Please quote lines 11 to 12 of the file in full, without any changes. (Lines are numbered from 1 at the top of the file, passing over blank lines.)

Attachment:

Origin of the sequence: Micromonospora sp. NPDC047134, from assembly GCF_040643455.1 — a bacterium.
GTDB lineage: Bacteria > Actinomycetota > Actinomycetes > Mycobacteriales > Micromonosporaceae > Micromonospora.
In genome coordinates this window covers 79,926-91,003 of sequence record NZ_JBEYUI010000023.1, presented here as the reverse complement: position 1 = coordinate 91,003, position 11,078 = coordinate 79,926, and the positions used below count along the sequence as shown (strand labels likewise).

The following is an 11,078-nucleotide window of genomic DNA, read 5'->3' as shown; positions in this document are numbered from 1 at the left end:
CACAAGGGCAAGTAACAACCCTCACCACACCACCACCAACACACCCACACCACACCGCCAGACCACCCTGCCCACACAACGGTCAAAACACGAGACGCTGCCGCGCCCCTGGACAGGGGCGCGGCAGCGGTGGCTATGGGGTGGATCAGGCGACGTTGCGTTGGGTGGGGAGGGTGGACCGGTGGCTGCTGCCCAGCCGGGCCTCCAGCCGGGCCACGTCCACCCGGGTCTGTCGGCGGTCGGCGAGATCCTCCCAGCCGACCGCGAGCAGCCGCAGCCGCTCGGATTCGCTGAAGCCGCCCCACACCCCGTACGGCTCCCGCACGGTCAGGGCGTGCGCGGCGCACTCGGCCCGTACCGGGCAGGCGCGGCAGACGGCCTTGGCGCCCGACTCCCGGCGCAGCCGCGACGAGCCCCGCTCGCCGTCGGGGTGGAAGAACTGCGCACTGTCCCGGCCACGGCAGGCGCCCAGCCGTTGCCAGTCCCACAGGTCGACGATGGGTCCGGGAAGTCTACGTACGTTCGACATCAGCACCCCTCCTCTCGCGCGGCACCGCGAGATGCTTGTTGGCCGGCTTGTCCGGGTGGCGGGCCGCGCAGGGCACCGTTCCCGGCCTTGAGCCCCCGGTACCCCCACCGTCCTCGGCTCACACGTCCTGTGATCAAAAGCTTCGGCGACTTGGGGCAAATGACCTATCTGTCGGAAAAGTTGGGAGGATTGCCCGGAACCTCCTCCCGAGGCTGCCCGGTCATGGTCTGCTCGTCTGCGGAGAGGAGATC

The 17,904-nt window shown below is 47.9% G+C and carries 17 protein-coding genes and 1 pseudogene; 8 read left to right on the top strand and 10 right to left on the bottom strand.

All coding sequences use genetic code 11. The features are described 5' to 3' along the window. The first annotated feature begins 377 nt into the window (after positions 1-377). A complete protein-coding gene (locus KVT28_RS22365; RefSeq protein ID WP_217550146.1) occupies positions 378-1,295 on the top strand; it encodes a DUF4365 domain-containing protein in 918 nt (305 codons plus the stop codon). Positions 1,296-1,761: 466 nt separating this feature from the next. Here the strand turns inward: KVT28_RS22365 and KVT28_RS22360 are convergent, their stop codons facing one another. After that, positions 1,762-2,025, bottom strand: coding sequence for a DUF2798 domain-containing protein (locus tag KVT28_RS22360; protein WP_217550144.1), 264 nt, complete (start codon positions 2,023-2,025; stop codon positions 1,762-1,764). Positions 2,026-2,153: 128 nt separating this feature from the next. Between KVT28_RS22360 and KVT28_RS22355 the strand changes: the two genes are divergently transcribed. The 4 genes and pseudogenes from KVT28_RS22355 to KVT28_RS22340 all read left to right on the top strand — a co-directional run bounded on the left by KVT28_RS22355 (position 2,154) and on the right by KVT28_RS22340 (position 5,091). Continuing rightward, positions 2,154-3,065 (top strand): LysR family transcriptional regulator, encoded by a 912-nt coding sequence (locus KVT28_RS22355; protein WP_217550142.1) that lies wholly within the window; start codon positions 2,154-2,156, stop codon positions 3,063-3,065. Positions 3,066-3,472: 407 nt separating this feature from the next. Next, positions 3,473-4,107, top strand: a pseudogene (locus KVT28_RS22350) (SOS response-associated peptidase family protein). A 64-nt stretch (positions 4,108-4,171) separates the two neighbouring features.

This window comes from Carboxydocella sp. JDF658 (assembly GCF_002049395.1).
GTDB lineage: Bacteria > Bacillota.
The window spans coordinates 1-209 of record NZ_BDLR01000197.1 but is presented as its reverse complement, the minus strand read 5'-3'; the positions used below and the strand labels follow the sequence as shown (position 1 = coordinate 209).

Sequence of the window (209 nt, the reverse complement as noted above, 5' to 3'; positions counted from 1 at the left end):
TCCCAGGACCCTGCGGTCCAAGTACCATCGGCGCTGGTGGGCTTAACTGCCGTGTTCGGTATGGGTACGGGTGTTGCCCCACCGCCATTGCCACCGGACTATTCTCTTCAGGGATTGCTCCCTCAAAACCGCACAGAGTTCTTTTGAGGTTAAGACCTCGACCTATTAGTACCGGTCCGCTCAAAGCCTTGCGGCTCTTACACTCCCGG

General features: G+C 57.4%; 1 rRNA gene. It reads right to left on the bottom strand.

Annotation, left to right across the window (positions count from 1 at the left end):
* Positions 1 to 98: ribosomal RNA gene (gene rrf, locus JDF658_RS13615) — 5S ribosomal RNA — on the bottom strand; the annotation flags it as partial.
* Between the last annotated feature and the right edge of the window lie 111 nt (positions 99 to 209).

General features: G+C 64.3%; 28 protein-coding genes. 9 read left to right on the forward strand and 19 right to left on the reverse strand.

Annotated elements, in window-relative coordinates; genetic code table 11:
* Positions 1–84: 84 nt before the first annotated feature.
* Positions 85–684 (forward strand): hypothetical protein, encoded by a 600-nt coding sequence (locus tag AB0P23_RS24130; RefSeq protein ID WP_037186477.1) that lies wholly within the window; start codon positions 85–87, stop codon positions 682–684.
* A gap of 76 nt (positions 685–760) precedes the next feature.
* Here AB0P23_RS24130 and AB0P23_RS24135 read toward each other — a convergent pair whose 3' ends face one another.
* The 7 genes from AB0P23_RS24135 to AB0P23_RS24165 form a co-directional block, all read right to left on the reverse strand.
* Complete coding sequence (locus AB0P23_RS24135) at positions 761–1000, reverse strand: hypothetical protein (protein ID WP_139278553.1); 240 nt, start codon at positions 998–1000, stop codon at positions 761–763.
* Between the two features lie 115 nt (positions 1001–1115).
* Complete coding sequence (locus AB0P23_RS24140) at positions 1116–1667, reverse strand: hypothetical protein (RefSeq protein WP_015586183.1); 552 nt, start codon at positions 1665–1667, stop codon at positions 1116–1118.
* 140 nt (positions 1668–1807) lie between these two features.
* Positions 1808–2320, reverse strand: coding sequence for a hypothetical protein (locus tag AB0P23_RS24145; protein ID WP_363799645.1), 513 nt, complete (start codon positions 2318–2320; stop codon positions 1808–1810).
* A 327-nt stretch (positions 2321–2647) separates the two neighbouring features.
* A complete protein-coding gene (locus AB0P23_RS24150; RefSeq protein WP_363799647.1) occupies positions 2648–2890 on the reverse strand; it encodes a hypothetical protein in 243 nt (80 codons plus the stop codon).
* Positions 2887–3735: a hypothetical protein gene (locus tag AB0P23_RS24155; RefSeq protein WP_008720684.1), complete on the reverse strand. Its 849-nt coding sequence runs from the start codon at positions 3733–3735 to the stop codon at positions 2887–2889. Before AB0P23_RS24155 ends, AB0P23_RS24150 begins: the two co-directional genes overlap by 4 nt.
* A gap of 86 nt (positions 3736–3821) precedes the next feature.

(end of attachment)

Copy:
Sequence of the window (209 nt, the reverse complement as noted above, 5' to 3'; positions counted from 1 at the left end):
TCCCAGGACCCTGCGGTCCAAGTACCATCGGCGCTGGTGGGCTTAACTGCCGTGTTCGGTATGGGTACGGGTGTTGCCCCACCGCCATTGCCACCGGACTATTCTCTTCAGGGATTGCTCCCTCAAAACCGCACAGAGTTCTTTTGAGGTTAAGACCTCGACCTATTAGTACCGGTCCGCTCAAAGCCTTGCGGCTCTTACACTCCCGG